The hydrogeology of Moab-Spanish Valley, Grand and San Juan Counties, Utah, with emphasis on maps for water-resource management and land-use planning (SS-120)

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Ground Water
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By: M. Lowe, J. Wallace, S. M. Kirby, and C. E. Bishop

Contains a 40-page report with an 83-page appendix and 12 maps that address ground-water conditions in Moab-Spanish Valley’s valley-fill aquifer and provide recommendations for water-resource management and land-use planning. The maps are described in detail in the report and show geology; Glen Canyon Group depth, thickness, ground-water compartments, and fractured characteristics; valley-fill thickness; recharge and discharge areas; total-dissolved-solids concentration; nitrate concentration; ground-water quality class; potential contaminant sources; and recommended lot size.

Moab and Spanish Valleys are two contiguous valleys in southeastern Utah, herein referred to as Moab-Spanish Valley. Moab-Spanish Valley is a semirural area in Grand and San Juan Counties that is experiencing an increase in residential development. While most of the development in the Grand County portion of Moab-Spanish Valley is on a community sewer system, development in the San Juan County portion uses septic tank soil-absorption systems for wastewater disposal. Many of these septic-tank systems are on valley-fill deposits that are a drinking-water aquifer for the area. The purpose of our study is to provide tools for water resource management and land-use planning; to accomplish this purpose we (1) characterize the relationship of geology to ground-water conditions in the Glen Canyon and the unconsolidated valley-fill aquifers, (2) classify the groundwater quality of the Glen Canyon (east of the valley only) and valley-fill aquifers to formally identify and document the beneficial use of ground-water resources, and (3) apply a ground-water flow model using a mass balance approach to determine the potential impact of projected increased numbers of septic-tank systems on water quality in the valley-fill aquifer and thereby recommend appropriate septic-system density requirements to limit water-quality degradation.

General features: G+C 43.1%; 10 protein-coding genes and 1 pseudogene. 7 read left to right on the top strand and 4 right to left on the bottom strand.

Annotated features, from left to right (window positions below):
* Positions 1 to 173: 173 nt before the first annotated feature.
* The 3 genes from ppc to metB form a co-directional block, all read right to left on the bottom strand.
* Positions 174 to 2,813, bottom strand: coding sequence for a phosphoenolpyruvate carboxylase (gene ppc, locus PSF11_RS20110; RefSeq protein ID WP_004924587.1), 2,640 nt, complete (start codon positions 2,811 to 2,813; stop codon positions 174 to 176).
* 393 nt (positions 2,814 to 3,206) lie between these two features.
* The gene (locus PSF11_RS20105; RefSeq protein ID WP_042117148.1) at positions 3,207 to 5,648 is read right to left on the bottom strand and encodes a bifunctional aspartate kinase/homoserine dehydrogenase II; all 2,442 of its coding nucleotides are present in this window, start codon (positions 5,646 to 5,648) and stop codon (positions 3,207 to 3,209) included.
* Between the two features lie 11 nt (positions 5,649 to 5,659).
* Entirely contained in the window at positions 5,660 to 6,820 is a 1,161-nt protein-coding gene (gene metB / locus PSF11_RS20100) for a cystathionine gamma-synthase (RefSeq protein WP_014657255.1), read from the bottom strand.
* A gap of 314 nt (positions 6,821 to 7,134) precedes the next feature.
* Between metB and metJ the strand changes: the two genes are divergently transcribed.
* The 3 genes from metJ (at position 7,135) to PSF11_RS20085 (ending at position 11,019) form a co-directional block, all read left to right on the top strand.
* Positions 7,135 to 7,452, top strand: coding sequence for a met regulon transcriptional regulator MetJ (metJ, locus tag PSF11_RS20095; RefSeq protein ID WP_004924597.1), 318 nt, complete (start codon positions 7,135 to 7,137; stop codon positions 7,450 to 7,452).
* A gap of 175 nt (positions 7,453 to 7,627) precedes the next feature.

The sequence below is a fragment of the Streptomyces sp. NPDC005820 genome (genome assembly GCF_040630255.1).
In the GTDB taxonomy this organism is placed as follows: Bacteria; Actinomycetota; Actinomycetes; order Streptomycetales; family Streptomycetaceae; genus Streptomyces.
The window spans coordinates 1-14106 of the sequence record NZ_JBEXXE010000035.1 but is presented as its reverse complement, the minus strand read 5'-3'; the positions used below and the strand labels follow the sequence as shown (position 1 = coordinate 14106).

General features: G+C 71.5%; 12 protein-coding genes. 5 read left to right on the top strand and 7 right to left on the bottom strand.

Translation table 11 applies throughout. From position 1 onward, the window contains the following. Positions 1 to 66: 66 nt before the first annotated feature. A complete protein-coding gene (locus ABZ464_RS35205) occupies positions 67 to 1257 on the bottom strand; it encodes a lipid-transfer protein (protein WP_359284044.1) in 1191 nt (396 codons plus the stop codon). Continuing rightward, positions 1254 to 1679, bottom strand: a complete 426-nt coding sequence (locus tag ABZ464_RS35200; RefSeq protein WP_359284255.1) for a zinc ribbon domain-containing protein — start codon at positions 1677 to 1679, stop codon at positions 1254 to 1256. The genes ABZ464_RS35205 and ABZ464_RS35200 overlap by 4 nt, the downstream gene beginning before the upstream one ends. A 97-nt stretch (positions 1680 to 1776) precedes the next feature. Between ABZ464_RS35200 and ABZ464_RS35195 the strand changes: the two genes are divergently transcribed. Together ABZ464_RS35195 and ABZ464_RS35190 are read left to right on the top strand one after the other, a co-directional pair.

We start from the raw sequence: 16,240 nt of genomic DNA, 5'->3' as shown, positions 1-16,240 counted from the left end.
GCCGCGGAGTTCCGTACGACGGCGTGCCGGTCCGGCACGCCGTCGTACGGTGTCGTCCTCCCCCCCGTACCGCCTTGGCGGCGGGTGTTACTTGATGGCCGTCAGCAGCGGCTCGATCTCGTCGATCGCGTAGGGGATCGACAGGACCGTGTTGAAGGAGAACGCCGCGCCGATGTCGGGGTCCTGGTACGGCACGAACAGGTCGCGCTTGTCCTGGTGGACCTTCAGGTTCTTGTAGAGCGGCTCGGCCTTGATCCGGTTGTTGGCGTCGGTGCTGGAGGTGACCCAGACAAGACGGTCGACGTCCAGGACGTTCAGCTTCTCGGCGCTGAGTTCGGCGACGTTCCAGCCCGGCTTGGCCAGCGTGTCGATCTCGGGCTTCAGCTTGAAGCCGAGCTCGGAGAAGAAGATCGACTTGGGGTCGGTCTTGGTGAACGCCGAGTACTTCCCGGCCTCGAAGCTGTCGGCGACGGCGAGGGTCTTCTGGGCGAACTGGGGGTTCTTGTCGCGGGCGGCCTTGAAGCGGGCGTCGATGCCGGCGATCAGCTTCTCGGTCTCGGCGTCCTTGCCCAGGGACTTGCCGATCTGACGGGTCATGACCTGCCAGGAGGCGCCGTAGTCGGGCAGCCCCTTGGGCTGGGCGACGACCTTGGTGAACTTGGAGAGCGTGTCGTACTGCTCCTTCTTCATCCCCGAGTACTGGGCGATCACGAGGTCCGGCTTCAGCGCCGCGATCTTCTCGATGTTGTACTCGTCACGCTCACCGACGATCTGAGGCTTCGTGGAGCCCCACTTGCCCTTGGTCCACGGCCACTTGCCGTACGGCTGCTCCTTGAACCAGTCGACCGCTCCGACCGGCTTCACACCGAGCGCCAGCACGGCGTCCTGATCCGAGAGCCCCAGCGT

Other Information:
Published: 2007
Pages: 40 p. + 83 p. appendix
Plates: 12 pl.
Scale: 1:50,000 and 1:100,000
Location: Grand and San Juan Counties

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